The Committee noted that this flexibility in the negotiation of interest would avoid disruption of the client-lawyer relationship and provide the attorney “with an alternative to the prejudgment interest rule of CPLR 5001 so that the attorney is not forced to withdraw and sue the client in order to be made whole.”

What about the requirements of New York’s rules on letters of engagement, which stipulate that these letters include “an explanation of attorney’s fees to be charged, expenses and billing practices.” [22 NYCRR, §1215.1(b)(2).] These rules anticipate that there may be a significant change in the terms of engagement:

Where there is a significant change in the scope of services or the fee to be charged, an updated letter of engagement shall be provided to the client. [22 NYCRR §1215.1(a).]

The Committee recognized that it would appear that a new agreement imposing a charge for interest would constitute a significant change requiring an updated letter, but it also recognized that this was an issue of law beyond its jurisdiction.

The Committee expressed no opinion on whether it would be ethical for a lawyer to impose a charge for interest unilaterally when the letter of engagement or the retainer agreement is silent on the issue of interest. The Committee quoted an earlier opinion of the City Bar [N.Y. City 2002-2], which would permit a lawyer to charge interest unilaterally provided the lawyer notifies the client that he intends to charge interest and gives the client a reasonable opportunity to pay the outstanding bills before accruing interest. [See, footnote [6].]

In all events, “a lawyer shall not enter into an agreement for, charge or collect an illegal or excessive fee.” [DR 2-106(A).]



Duty to Correct False Statement

Opinion 781 (Dec. 8, 2004)

In N.Y. State Opinion 781, Dec. 8, 2004, the NYSBA Committee on Professional Ethics considered the responsibility of a lawyer who has certified the accuracy of a financial statement submitted to the family court and who later finds that the statement contains a material error in omitting substantial client assets.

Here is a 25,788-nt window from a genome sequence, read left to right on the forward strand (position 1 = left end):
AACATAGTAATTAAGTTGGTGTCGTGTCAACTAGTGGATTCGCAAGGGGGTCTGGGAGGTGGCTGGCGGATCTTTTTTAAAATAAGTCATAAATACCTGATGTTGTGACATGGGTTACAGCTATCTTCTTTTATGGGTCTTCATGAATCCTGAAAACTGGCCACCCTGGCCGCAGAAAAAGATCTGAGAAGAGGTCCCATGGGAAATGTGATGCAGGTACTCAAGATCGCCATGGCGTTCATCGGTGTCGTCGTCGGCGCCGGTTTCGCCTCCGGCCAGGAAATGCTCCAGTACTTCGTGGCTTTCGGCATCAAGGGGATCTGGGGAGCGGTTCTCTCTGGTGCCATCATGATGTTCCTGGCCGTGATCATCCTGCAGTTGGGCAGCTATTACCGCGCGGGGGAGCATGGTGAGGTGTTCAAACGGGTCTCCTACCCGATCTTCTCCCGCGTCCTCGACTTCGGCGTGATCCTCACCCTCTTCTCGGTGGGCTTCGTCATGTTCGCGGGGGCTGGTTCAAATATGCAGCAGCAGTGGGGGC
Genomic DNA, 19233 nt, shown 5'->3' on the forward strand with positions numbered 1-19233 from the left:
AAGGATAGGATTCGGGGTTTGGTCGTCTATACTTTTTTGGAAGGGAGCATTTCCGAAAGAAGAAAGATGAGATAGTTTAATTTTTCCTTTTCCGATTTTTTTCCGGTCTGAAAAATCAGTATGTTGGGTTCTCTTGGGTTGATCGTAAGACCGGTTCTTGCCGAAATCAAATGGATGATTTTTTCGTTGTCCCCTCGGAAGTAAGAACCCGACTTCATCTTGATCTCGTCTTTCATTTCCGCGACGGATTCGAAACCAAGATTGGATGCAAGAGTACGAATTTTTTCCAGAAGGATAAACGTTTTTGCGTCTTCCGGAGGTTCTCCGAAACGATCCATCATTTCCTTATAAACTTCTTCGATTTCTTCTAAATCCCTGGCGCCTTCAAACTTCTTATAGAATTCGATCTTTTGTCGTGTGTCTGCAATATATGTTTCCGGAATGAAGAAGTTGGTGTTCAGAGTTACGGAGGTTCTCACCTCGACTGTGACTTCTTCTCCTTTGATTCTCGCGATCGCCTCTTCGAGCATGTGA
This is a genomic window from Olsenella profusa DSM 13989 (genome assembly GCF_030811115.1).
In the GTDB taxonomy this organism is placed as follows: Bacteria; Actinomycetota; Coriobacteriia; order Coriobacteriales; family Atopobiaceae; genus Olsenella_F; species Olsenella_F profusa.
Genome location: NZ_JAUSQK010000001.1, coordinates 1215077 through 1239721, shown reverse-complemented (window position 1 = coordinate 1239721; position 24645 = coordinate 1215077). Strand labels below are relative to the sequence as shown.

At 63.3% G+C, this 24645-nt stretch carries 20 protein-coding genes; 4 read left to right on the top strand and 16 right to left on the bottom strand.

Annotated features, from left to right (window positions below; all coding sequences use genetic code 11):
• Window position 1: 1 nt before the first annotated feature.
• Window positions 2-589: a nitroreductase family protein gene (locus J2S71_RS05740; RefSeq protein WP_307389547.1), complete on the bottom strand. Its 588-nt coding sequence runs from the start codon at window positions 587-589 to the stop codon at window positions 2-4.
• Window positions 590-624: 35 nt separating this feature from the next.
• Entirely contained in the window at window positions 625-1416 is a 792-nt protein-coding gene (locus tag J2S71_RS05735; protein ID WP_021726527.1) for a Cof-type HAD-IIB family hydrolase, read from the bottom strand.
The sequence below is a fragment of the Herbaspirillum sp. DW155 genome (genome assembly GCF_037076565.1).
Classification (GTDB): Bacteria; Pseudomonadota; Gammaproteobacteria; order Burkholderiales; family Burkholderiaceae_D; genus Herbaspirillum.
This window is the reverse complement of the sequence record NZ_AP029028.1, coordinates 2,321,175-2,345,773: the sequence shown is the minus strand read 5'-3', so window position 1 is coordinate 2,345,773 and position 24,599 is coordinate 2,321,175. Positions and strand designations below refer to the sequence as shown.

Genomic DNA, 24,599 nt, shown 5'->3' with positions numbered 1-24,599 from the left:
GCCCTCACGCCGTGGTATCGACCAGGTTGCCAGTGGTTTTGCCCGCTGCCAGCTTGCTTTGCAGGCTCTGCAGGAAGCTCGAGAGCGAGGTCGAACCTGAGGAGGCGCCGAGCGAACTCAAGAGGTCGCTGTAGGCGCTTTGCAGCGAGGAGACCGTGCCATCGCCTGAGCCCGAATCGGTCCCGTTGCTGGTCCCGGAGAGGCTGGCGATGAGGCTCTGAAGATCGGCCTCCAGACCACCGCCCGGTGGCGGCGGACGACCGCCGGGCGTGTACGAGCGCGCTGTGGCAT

The Committee cited DR 7-102 (B) (1) of the New York Code:

A lawyer who receives information clearly establishing that: … (1) the client has, in the course of the representation, perpetrated a fraud upon a person or tribunal shall promptly call upon the client to rectify the same, and if the client refuses or is unable to do so, the lawyer shall reveal the fraud to the affected person or tribunal, except when the information is protected as a confidence or secret.

The first question for the lawyer who suspects a client’s fraud is to determine whether there is evidence “clearly establishing the fraud.” Under the New York Code, fraud requires “an element of scienter, deceit, intent to mislead, or knowing failure to correct misrepresentations which can be reasonably expected to induce detrimental reliance by another.” [22 NYCRR 1200.1(i), Definitions.] Unless it satisfies this definition, conduct characterized as fraudulent by statute or administrative rule is not included.

If the lawyer is not certain that the client’s state of mind exhibited intent to deceive, he should “resolve reasonable doubts in favor of the client.” [EC 7-6.] If the lawyer is satisfied that the evidence clearly establishes fraud, he must call upon the client to rectify the fraud. If the client refuses, the lawyer must “reveal the fraud to the affected person or tribunal, except when the information is protected as a confidence or secret.” [DR 7-102 (B) (1), supra.]

This exception in DR 7-102(B)(1) requires a balancing of interests: (1) protect the integrity of the proceeding by revealing the client’s fraud to the court; or (2) preserve the client’s confidence and withhold the evidence of fraud. The Committee quoted an earlier opinion, N.Y. State 674 (1995):

In order to balance the attorney’s dual duties to preserve confidences and reveal frauds, we interpret the phrase “confidences and secrets” in DR 7-102 (B) to mean those confidences and secrets that must be preserved by DR 4-101. In a case where the lawyer is permitted to reveal a confidence or secret under DR 4-101(C), disclosure of the fraud is mandatory under DR 7-102 (B).

Under DR 4-101(C)(5), a lawyer is permitted to reveal a confidence

…to the extent implicit in withdrawing a written or oral opinion or representation previously given by the lawyer and believed by the lawyer still to be relied upon by a third person where the lawyer has discovered that the opinion or representation was based on materially inaccurate information or is being used to further a crime or fraud.

Whenever the facts come within DR 4-101(C)(5), disclosure becomes mandatory under DR 7­102(B) “because the statement is still being relied upon by the court and because the lawyer certified the accuracy of the statement in submitting it to the court.” The Opinion states:

In short, permissive disclosure under DR 4­101(C)(5) mandates disclosure under DR 7­102(B)(1).

How does the client’s fraud affect the lawyer’s right to withdraw? A lawyer may withdraw if (1) withdrawal can be accomplished without material adverse effect on the client’s interests, or (2) if the client persists in involving the lawyer’s services in conduct the lawyer reasonably believes is criminal or fraudulent, insists that the lawyer engage in illegal conduct or in conduct violating the Disciplinary Rules, or has used the lawyer’s services to perpetrate a crime or fraud. [DR 2-110 (C)(1)(b, c, and g) — Permissive Withdrawal.] The lawyer must withdraw if the lawyer knows or it is obvious that continued employment will result in violation of a Disciplinary Rule. [DR 2-110(B)(2) — Mandatory Withdrawal.]